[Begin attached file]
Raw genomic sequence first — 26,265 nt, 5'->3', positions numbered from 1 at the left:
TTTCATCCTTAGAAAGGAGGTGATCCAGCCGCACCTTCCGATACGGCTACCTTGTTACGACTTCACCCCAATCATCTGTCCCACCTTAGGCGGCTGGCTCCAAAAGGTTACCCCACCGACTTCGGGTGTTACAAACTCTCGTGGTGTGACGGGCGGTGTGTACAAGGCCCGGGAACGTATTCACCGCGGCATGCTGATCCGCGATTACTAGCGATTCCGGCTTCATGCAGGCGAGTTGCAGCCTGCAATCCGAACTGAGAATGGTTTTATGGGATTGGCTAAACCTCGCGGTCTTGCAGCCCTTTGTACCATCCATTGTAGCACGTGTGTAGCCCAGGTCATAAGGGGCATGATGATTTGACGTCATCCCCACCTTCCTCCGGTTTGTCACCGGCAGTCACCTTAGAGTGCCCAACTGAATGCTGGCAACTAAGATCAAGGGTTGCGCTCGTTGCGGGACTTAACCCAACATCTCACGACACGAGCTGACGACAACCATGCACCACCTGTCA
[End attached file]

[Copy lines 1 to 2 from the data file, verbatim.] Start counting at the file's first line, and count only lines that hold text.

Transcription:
Raw genomic sequence first — 26,265 nt, 5'->3', positions numbered from 1 at the left:
TTTCATCCTTAGAAAGGAGGTGATCCAGCCGCACCTTCCGATACGGCTACCTTGTTACGACTTCACCCCAATCATCTGTCCCACCTTAGGCGGCTGGCTCCAAAAGGTTACCCCACCGACTTCGGGTGTTACAAACTCTCGTGGTGTGACGGGCGGTGTGTACAAGGCCCGGGAACGTATTCACCGCGGCATGCTGATCCGCGATTACTAGCGATTCCGGCTTCATGCAGGCGAGTTGCAGCCTGCAATCCGAACTGAGAATGGTTTTATGGGATTGGCTAAACCTCGCGGTCTTGCAGCCCTTTGTACCATCCATTGTAGCACGTGTGTAGCCCAGGTCATAAGGGGCATGATGATTTGACGTCATCCCCACCTTCCTCCGGTTTGTCACCGGCAGTCACCTTAGAGTGCCCAACTGAATGCTGGCAACTAAGATCAAGGGTTGCGCTCGTTGCGGGACTTAACCCAACATCTCACGACACGAGCTGACGACAACCATGCACCACCTGTCA